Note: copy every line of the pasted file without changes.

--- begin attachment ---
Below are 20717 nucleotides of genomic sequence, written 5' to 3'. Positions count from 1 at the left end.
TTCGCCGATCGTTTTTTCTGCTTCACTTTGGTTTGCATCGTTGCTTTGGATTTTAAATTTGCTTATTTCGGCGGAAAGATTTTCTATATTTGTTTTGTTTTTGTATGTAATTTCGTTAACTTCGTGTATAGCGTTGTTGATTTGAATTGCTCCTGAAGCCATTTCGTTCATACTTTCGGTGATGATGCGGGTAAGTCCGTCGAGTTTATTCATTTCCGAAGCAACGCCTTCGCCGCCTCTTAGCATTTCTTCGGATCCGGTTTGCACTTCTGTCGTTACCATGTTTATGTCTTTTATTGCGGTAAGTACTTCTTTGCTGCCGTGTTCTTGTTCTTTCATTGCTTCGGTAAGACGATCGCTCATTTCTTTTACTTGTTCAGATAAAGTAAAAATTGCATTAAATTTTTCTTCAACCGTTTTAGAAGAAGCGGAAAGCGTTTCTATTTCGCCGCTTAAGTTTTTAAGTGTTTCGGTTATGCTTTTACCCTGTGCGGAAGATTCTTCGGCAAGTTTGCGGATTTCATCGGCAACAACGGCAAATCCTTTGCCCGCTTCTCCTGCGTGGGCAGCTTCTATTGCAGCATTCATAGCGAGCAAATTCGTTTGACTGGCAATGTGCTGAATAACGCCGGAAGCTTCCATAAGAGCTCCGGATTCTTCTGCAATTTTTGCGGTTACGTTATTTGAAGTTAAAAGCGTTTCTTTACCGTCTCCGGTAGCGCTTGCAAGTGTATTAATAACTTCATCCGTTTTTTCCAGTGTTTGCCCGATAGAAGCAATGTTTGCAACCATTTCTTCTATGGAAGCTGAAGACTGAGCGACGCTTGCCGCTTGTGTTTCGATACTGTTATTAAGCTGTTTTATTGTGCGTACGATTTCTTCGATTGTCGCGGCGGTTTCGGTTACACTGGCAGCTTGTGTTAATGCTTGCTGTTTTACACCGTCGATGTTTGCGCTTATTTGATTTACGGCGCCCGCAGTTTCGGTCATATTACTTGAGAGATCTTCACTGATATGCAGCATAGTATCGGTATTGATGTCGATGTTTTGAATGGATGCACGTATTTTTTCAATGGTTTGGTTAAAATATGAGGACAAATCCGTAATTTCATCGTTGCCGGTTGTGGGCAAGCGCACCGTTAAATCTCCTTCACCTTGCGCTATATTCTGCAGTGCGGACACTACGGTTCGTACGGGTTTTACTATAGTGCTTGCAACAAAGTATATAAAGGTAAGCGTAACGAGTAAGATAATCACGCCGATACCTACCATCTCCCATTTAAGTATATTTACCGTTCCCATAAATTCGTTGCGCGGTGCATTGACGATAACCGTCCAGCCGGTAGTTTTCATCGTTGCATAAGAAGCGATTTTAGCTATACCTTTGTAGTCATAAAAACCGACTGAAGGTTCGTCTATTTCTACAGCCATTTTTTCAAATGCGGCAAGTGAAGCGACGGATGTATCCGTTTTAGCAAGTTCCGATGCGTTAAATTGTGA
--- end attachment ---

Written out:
Below are 20717 nucleotides of genomic sequence, written 5' to 3'. Positions count from 1 at the left end.
TTCGCCGATCGTTTTTTCTGCTTCACTTTGGTTTGCATCGTTGCTTTGGATTTTAAATTTGCTTATTTCGGCGGAAAGATTTTCTATATTTGTTTTGTTTTTGTATGTAATTTCGTTAACTTCGTGTATAGCGTTGTTGATTTGAATTGCTCCTGAAGCCATTTCGTTCATACTTTCGGTGATGATGCGGGTAAGTCCGTCGAGTTTATTCATTTCCGAAGCAACGCCTTCGCCGCCTCTTAGCATTTCTTCGGATCCGGTTTGCACTTCTGTCGTTACCATGTTTATGTCTTTTATTGCGGTAAGTACTTCTTTGCTGCCGTGTTCTTGTTCTTTCATTGCTTCGGTAAGACGATCGCTCATTTCTTTTACTTGTTCAGATAAAGTAAAAATTGCATTAAATTTTTCTTCAACCGTTTTAGAAGAAGCGGAAAGCGTTTCTATTTCGCCGCTTAAGTTTTTAAGTGTTTCGGTTATGCTTTTACCCTGTGCGGAAGATTCTTCGGCAAGTTTGCGGATTTCATCGGCAACAACGGCAAATCCTTTGCCCGCTTCTCCTGCGTGGGCAGCTTCTATTGCAGCATTCATAGCGAGCAAATTCGTTTGACTGGCAATGTGCTGAATAACGCCGGAAGCTTCCATAAGAGCTCCGGATTCTTCTGCAATTTTTGCGGTTACGTTATTTGAAGTTAAAAGCGTTTCTTTACCGTCTCCGGTAGCGCTTGCAAGTGTATTAATAACTTCATCCGTTTTTTCCAGTGTTTGCCCGATAGAAGCAATGTTTGCAACCATTTCTTCTATGGAAGCTGAAGACTGAGCGACGCTTGCCGCTTGTGTTTCGATACTGTTATTAAGCTGTTTTATTGTGCGTACGATTTCTTCGATTGTCGCGGCGGTTTCGGTTACACTGGCAGCTTGTGTTAATGCTTGCTGTTTTACACCGTCGATGTTTGCGCTTATTTGATTTACGGCGCCCGCAGTTTCGGTCATATTACTTGAGAGATCTTCACTGATATGCAGCATAGTATCGGTATTGATGTCGATGTTTTGAATGGATGCACGTATTTTTTCAATGGTTTGGTTAAAATATGAGGACAAATCCGTAATTTCATCGTTGCCGGTTGTGGGCAAGCGCACCGTTAAATCTCCTTCACCTTGCGCTATATTCTGCAGTGCGGACACTACGGTTCGTACGGGTTTTACTATAGTGCTTGCAACAAAGTATATAAAGGTAAGCGTAACGAGTAAGATAATCACGCCGATACCTACCATCTCCCATTTAAGTATATTTACCGTTCCCATAAATTCGTTGCGCGGTGCATTGACGATAACCGTCCAGCCGGTAGTTTTCATCGTTGCATAAGAAGCGATTTTAGCTATACCTTTGTAGTCATAAAAACCGACTGAAGGTTCGTCTATTTCTACAGCCATTTTTTCAAATGCGGCAAGTGAAGCGACGGATGTATCCGTTTTAGCAAGTTCCGATGCGTTAAATTGTGA